Women Propose to Their Men:
According to an old Irish legend, or possibly history, St Brigid struck a deal with St Patrick to allow women to propose to men – and not just the other way around – every four years.
This is believed to have been introduced to balance the traditional roles of men and women in a similar way to how leap day balances the calendar.
Gloves Hide Naked Ring Finger:
In some places, leap day has been known as “Bachelors’ Day” for the same reason. A man was expected to pay a penalty, such as a gown or money, if he refused a marriage proposal from a woman on Leap Day.
In many European countries, especially in the upper classes of society, tradition dictates that any man who refuses a woman's proposal on February 29 has to buy her 12 pairs of gloves. The intention is that the woman can wear the gloves to hide the embarrassment of not having an engagement ring. During the middle ages there were laws governing this tradition.
Leap Day Babies World Record:
People born on February 29 are all invited to join The Honor society of Leap Year Day Babies.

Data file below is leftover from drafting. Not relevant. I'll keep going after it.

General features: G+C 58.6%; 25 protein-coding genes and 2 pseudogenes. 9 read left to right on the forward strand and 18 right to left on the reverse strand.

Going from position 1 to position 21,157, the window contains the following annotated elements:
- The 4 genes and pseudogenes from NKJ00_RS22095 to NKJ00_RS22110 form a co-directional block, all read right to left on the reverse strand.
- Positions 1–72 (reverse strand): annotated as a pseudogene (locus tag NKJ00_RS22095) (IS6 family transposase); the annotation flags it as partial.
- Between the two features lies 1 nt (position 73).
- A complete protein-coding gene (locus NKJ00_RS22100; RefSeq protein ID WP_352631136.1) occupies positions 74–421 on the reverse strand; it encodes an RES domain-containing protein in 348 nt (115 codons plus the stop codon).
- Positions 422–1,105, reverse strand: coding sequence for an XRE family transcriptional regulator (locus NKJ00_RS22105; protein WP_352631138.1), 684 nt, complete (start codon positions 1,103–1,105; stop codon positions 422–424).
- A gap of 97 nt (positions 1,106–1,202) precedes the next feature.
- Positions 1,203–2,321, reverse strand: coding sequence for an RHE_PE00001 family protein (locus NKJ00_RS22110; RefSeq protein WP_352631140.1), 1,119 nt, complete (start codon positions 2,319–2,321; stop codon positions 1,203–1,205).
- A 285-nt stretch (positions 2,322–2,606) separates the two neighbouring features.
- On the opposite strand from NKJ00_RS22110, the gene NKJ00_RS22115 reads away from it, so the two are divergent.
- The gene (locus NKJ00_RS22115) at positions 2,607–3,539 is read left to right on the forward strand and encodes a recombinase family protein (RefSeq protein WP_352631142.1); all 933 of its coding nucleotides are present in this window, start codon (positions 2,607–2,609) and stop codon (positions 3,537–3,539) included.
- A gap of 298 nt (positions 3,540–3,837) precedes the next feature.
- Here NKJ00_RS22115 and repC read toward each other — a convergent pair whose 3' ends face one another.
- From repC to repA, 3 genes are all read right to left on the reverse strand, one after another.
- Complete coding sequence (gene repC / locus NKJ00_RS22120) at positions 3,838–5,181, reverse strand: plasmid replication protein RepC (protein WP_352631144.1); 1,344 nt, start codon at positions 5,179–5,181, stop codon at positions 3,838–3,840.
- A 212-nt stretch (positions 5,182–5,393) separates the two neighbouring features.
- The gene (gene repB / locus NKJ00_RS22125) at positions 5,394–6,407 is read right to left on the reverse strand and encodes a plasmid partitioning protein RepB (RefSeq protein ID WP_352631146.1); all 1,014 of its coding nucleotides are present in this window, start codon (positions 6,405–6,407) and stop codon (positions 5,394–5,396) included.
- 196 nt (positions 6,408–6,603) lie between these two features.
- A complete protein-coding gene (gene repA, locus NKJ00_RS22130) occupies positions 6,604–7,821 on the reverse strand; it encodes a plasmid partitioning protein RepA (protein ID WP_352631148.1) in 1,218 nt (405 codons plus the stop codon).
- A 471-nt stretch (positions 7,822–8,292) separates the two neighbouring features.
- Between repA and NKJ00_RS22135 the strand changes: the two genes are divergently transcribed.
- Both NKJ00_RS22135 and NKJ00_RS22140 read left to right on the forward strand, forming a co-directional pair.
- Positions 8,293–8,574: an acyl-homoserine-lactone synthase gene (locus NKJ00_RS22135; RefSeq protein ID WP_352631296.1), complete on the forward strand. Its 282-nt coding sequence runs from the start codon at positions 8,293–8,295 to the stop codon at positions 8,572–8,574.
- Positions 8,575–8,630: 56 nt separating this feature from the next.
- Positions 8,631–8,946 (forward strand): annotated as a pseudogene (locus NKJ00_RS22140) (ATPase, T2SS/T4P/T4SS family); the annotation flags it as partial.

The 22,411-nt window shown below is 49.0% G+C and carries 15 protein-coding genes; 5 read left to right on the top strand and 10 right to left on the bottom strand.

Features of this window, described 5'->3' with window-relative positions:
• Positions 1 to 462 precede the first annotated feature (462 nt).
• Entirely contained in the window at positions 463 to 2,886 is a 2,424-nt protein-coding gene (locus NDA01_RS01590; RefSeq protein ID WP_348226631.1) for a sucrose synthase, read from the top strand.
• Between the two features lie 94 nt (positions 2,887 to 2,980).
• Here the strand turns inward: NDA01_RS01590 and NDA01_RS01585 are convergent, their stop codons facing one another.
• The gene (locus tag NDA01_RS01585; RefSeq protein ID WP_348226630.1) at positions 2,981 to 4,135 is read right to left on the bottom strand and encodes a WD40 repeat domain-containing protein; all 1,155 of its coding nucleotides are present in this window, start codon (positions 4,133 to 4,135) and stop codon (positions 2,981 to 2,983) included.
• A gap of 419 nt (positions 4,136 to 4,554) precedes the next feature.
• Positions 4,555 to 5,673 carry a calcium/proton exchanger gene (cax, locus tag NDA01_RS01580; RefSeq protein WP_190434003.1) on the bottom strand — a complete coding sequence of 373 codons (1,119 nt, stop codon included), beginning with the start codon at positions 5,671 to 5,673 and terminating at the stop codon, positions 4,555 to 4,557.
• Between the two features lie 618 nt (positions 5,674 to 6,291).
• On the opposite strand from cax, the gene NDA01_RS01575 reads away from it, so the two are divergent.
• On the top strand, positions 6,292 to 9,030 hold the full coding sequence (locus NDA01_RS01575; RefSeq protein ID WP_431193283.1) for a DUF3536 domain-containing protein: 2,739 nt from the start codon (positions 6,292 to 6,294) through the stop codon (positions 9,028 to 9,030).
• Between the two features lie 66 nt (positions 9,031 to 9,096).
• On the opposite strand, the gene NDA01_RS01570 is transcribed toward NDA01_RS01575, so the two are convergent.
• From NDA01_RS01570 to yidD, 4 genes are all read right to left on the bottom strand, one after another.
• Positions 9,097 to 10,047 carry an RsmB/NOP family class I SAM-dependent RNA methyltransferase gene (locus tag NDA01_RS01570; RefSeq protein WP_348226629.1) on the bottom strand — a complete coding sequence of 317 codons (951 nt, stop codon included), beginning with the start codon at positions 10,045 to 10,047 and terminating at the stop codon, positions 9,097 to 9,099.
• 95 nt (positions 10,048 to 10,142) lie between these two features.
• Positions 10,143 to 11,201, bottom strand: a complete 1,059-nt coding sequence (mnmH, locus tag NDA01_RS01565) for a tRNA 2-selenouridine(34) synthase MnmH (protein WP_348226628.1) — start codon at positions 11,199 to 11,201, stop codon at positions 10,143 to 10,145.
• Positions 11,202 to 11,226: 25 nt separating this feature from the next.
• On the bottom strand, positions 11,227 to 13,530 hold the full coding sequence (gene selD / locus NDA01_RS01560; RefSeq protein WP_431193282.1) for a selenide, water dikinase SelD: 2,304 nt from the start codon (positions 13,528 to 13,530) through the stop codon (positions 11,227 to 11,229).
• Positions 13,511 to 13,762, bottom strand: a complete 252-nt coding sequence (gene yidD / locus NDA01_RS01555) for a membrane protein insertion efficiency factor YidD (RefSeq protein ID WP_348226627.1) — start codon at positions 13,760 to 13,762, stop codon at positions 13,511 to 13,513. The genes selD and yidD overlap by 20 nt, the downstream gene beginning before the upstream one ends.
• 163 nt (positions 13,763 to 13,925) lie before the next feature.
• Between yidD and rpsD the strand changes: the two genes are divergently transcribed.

Leap day on February 29 occurs (nearly) every four years, but leap day babies, or leaplings, still get to celebrate their birthdays in common years. Some celebrate on February 28, some prefer March 1. However, many countries have laws defining which date a person born on February 29 comes of age in legal terms. For instance in New Zealand, the official birthday falls on February 28 in common years; in other countries like the United Kingdom, leap year babies have to wait until March 1.
St Oswald’s Day:
Leap day is also St Oswald’s Day, named after the Archbishop of York who died on February 29, 992. His memorial is celebrated on February 29 during leap years and on February 28 during common years.
See words above, and more, from articles here and here
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